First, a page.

An International Guide to
Patent Case Management for Judges

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8.3.2 Specialized intellectual property judiciary Specialized patent courts and divisions

In relation to patent trials, the Republic of Korea operates both a specialized court system and a specialized division system. As discussed in Section, the Patent Court serves as the specialized patent court of the Republic of Korea. It is at the level of a high court and has jurisdiction over the entire country, exercising exclusive jurisdiction over civil appeals and revocation cases.22

The six district courts that came to have jurisdiction over first-instance civil patent cases after the enforcement of the jurisdictional concentration – namely the Seoul Central District Court, Daejeon District Court, Daegu District Court, Busan District Court, Gwangju District Court and Suwon District Court – all have specialized IP divisions. Preliminary injunctions go to the IP divisions in the case of the Seoul Central District Court, whereas a separate division for preservative dispositions is in charge of preliminary injunctions in the five other district courts.23 For criminal patent cases, there is no separate specialized court or division.

To summarize by case type, civil patent cases are heard by the specialized divisions in the district courts in the first instance and by the specialized court (Patent Court) in the second instance. Administrative patent cases, or revocation cases, go to the Patent Court. In the case of criminal patent cases, no particular specialized court or division is in charge. International divisions

More and more foreign parties are litigating their patent cases in the Republic of Korea. Comprising a third of all patent cases, such cases created a need for better language access for foreign parties. In response, the Patent Court and the Seoul Central District Court established International divisions to handle certain IP cases with the goal of providing equal judicial access to all parties, effective as of June 13, 2018 (Article 62-2 of the Court Organization Act). As a result, parties can now make oral arguments or submit documents in a foreign language in these courts if permission is given to handle the case as an “international case.”

A case may be handled as an international case when a party to the lawsuit is a foreigner or a foreign company, there is a need to examine material evidence in a foreign language, or there are other circumstances that make the case “international” in nature.24 Consent of the adverse party is required. The court may also refuse to permit to proceed as an international case if significant delay is expected.25 Application and consent are made in writing before the first trial date, either in the Seoul Central District Court or in the Patent Court, barring exceptional circumstances.26 The effect of the permission is limited to the level of the court.27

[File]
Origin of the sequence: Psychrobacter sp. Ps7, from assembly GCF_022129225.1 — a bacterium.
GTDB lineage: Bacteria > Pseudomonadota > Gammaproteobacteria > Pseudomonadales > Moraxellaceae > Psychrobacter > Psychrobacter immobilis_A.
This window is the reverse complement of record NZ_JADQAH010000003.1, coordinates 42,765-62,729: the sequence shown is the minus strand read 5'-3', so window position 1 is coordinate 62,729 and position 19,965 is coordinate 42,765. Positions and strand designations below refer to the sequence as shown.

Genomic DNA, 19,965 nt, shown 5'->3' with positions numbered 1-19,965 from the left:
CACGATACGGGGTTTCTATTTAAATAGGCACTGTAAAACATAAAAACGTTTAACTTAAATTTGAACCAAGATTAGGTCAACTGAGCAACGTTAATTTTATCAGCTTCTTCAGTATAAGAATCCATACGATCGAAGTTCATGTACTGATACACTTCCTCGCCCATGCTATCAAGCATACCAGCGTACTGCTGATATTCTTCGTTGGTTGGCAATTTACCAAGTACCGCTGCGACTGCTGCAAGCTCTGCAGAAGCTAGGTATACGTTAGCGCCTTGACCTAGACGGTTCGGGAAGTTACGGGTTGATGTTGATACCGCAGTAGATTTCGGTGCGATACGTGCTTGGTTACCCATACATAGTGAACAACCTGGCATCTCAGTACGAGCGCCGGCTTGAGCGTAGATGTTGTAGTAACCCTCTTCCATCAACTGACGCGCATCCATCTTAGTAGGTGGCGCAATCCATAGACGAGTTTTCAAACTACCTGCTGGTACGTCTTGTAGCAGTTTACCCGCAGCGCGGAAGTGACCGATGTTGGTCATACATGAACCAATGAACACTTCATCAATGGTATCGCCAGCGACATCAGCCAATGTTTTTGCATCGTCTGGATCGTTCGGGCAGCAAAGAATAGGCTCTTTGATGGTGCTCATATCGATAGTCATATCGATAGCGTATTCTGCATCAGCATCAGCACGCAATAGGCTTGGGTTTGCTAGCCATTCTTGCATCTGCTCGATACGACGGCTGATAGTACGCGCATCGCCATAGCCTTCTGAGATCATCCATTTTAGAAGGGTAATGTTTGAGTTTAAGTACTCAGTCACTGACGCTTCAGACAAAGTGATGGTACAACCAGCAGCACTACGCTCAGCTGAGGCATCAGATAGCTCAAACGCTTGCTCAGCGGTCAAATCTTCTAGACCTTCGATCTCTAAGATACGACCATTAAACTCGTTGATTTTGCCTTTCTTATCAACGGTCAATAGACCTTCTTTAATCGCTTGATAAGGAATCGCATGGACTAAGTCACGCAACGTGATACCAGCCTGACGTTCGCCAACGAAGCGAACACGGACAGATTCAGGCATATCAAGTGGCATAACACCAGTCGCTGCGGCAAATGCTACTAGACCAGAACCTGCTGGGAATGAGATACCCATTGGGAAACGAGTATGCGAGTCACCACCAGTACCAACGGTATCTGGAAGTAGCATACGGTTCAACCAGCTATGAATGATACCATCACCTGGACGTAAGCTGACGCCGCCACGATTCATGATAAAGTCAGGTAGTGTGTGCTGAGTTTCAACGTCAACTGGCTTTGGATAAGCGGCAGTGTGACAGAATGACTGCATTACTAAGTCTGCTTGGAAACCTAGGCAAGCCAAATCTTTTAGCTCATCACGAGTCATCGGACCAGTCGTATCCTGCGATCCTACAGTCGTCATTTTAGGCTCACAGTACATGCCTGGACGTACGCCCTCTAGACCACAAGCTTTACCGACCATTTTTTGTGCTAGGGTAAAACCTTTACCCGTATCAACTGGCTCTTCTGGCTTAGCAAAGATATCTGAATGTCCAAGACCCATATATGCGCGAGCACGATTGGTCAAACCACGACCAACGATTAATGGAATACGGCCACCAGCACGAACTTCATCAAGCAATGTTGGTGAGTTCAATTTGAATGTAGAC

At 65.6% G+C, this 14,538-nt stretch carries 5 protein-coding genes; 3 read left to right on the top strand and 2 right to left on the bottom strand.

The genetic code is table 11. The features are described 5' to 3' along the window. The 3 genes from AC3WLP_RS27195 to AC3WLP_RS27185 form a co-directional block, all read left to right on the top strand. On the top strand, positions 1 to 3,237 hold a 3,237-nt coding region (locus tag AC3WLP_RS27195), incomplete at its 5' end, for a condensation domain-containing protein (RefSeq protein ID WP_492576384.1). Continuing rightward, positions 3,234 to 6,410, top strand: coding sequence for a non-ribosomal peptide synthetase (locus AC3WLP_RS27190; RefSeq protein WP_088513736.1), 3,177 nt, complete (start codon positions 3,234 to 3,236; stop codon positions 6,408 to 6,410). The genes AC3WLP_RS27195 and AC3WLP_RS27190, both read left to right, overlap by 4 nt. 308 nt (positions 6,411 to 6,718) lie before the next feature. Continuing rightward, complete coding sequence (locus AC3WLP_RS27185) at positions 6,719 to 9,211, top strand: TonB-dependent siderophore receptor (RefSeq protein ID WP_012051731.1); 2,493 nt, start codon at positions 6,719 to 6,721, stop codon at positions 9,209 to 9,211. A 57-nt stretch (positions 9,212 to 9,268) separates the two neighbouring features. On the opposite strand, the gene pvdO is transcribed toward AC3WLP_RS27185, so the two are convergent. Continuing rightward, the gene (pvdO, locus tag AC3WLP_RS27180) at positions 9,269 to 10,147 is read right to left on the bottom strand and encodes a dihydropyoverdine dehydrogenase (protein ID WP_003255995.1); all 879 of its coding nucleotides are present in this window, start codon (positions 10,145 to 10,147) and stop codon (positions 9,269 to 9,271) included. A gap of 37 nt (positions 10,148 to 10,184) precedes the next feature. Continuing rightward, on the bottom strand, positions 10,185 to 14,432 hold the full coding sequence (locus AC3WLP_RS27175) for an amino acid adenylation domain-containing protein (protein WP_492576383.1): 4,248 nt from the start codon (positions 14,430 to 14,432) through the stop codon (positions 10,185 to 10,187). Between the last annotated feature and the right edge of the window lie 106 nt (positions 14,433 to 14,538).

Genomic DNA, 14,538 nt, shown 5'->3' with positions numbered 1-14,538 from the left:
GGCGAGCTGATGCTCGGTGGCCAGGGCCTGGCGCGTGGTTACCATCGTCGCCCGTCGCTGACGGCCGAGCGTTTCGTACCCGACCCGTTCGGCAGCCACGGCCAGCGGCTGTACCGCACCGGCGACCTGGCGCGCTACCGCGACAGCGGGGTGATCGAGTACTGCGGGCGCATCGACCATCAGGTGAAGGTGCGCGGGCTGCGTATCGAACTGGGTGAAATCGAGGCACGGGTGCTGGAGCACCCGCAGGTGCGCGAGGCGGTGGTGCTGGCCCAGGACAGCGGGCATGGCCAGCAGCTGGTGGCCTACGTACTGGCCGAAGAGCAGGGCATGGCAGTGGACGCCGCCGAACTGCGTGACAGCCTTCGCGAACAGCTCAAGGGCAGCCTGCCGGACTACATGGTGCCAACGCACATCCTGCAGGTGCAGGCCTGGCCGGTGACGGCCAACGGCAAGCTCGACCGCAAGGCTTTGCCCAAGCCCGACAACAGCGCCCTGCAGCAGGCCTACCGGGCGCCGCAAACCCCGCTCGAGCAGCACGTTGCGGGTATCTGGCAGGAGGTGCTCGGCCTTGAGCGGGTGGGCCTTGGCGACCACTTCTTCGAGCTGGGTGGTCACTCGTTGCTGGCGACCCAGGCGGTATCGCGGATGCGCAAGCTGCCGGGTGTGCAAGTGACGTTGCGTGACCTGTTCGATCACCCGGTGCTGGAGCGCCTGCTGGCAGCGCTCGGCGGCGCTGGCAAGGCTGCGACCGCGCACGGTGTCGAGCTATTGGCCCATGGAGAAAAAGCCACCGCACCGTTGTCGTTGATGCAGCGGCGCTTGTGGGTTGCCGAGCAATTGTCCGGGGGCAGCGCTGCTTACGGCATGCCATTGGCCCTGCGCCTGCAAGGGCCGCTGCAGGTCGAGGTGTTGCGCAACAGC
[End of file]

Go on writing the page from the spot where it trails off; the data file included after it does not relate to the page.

In an international case, parties may make oral arguments in a permitted foreign language or file briefs or exhibits in the foreign language without translation.28 Interpretation is provided by the court on the trial date.29 Due to practical considerations regarding actual demands, the permitted foreign language is currently limited to English under the current Supreme Court regulations, but other languages may also be permitted upon petition by the party.30 Decisions are rendered in Korean, and the decision in Korean is the basis for calculating the appeal period or the effect of the judgment.31 Parties will be given a translation of the decision in the foreign language after the service of the authentic copy of the decision.32 In case of an appeal, the notice of appeal may be filed in the permitted foreign language.33 Specialized patent judges

Korean judges rotate between courts. Most judges are assigned to different courts every three to four years and to different roles every one to two years. There are no express requirements to qualify as a judge in the specialized court or division. However, it is understood that securing specialized judges is crucial for the efficient and fair management of patent cases. The Patent Court has thus worked to bring in judges who have majored in science, engineering or IP; judges who have exclusively handled IP matters in other courts; or judges who have served as attorneys or patent attorneys in the field for many years. In addition, it has been making progressive efforts to secure them for longer periods. The term of service of patent court judges tends to be longer than that of general courts.